It looks like Overwatch 2 players have found new, hidden areas in old maps which may hint at future content in the hero shooter’s pipeline.

Players, such as TikTok user @lowendwibs, have found inaccessible sections in established maps that have been added in Overwatch 2. As of this writing, this includes King’s Row, Havana, and Rialto, all of which now have new, unused areas on the map that you can’t reach through normal gameplay.

However, if you play a match on any of these maps and watch the replay, you can move the camera around freely as you spectate. IGN has verified in-game that doing so will allow you to find and explore unused sections of the map added in Overwatch 2.

These new additions could point to a few things: they could be part of Overwatch 2’s new story content that will start rolling out next year, which will include revamped versions of PvP maps. It could also be part of altered maps Blizzard discussed during its Blizzcon 2021 presentation as part of Hero Missions, a new mode that was teased but has yet to be implemented into the live game.

King’s Row was used as an example during the showcase, which will have the payload on the escort section go down a different path than it does in a standard match. So, it looks like Rialto and Havana could be seeing a remixed payload path in a future update. Whether that be for the narrative segments or the Hero Missions.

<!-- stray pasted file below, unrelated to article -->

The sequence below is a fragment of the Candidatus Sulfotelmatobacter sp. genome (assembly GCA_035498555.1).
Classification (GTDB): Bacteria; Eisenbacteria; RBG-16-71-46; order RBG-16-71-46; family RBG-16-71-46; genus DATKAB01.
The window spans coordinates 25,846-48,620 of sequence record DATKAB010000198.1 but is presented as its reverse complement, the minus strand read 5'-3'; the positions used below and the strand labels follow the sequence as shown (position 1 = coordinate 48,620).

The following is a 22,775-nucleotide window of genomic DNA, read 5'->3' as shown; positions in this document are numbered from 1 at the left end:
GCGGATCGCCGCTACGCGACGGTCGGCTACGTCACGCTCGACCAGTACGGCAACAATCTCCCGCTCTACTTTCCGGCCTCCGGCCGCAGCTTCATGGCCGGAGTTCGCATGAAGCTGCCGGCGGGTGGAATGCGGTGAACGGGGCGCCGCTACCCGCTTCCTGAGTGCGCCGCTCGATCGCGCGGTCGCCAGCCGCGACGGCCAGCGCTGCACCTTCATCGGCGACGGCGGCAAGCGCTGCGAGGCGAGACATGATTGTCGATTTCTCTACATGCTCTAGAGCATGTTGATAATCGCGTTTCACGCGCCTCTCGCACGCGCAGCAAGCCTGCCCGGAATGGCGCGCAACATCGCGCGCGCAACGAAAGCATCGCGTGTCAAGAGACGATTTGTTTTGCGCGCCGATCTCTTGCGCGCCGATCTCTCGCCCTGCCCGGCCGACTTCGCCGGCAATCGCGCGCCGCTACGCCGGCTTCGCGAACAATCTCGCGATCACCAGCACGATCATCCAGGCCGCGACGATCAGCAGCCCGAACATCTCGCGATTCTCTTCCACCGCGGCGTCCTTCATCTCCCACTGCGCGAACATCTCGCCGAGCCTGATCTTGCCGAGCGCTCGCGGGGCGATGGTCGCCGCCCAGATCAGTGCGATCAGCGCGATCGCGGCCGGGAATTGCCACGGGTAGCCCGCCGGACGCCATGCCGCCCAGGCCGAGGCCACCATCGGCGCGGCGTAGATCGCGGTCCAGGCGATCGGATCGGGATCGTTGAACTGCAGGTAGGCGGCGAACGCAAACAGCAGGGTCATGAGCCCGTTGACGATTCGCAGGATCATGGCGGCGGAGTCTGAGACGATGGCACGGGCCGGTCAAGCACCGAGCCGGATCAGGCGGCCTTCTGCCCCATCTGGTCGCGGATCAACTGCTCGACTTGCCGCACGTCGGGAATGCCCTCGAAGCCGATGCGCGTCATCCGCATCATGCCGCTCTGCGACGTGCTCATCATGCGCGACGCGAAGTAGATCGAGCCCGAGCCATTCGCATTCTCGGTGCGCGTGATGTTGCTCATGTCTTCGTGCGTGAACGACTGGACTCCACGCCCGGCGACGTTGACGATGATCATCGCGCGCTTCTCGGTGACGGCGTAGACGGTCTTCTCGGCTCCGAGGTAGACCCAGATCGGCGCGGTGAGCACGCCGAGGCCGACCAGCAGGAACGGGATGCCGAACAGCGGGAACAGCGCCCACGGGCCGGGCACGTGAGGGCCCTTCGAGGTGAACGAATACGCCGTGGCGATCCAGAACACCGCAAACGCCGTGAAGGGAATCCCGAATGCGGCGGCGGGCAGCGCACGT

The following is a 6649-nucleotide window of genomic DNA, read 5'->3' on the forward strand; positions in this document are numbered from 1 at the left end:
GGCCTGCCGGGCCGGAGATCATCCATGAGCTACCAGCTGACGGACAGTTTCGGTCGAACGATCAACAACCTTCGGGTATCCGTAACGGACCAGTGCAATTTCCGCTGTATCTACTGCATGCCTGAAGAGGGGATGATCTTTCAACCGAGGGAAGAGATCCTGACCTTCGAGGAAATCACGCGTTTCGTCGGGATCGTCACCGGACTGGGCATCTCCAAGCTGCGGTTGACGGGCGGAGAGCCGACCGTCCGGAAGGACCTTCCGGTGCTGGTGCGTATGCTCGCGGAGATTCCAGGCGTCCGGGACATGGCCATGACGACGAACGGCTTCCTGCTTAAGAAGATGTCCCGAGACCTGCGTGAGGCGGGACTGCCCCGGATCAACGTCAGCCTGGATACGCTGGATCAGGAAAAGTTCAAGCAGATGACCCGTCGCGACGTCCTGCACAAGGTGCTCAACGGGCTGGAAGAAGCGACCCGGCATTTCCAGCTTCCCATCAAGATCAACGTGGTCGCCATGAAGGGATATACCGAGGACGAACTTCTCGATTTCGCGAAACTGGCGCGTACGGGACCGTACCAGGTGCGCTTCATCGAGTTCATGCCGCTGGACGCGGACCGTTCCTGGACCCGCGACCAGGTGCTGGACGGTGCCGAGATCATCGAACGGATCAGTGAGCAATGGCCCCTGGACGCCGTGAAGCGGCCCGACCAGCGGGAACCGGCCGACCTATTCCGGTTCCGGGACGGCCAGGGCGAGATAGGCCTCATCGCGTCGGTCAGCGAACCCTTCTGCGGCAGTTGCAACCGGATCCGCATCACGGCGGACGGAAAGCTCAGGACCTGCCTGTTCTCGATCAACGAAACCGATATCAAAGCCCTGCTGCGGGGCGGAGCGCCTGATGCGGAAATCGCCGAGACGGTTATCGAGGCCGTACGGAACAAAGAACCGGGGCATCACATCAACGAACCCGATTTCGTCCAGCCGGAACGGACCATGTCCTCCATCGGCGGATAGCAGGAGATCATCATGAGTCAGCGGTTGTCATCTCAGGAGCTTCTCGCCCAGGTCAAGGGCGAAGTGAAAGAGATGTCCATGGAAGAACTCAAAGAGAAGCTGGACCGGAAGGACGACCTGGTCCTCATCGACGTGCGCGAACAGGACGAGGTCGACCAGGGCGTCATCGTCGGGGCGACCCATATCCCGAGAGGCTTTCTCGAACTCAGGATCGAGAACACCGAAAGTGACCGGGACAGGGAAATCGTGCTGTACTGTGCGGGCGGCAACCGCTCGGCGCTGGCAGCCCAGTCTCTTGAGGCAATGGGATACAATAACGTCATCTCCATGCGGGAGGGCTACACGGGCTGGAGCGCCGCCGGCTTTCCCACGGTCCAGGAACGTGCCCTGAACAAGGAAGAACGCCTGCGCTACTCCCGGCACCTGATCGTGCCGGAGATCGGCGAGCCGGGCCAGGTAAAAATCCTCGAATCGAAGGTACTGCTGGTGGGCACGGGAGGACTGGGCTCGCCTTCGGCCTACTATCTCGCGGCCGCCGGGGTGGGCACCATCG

Notably, King’s Row and Rialto were previously used as part of the original Overwatch’s PvE mode during the Archives event, which included new areas of the map opening up alongside new objectives.

This has led some fans to dismiss these findings as part of the previous event. However, IGN compared these new areas to the ones shown in the Archives event and confirmed they’re not the same sections. As @lowendwibs points out, the Rialto segment from the Archives event isn’t present at all in Overwatch 2’s PvP map, and King’s Row didn’t include a new pathway when it was redone for the Archives event.

Overwatch 2’s PvP content is playable now as a free-to-play game on PC, PlayStation 4, PlayStation 5, Xbox One, Xbox Series X|S, and Switch, and will act as a platform for future updates. For more on the sequel, its changes to 5v5 format, and its monetization as it pivoted to free-to-play, check out IGN’s review.

Kenneth Shepard is a writer covering games, entertainment, and queerness all around the internet. Find him on Twitter at @shepardcdr, and listen to his biweekly video game retrospective podcast Normandy FM, which is currently covering Cyberpunk 2077.

Source: IGN Video Games All

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